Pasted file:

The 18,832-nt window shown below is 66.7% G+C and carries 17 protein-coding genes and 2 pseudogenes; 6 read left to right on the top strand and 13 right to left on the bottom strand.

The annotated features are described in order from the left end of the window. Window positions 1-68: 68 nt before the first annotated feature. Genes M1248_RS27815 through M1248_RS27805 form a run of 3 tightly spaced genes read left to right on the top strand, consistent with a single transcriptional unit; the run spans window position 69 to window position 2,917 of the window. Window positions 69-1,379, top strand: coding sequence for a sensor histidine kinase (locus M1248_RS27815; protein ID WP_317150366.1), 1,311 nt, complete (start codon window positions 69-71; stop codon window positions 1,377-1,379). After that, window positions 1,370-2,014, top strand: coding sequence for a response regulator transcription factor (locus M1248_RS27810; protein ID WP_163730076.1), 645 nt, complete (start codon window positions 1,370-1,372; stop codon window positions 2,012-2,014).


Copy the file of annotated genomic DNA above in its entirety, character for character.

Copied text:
The 18,832-nt window shown below is 66.7% G+C and carries 17 protein-coding genes and 2 pseudogenes; 6 read left to right on the top strand and 13 right to left on the bottom strand.

The annotated features are described in order from the left end of the window. Window positions 1-68: 68 nt before the first annotated feature. Genes M1248_RS27815 through M1248_RS27805 form a run of 3 tightly spaced genes read left to right on the top strand, consistent with a single transcriptional unit; the run spans window position 69 to window position 2,917 of the window. Window positions 69-1,379, top strand: coding sequence for a sensor histidine kinase (locus M1248_RS27815; protein ID WP_317150366.1), 1,311 nt, complete (start codon window positions 69-71; stop codon window positions 1,377-1,379). After that, window positions 1,370-2,014, top strand: coding sequence for a response regulator transcription factor (locus M1248_RS27810; protein ID WP_163730076.1), 645 nt, complete (start codon window positions 1,370-1,372; stop codon window positions 2,012-2,014).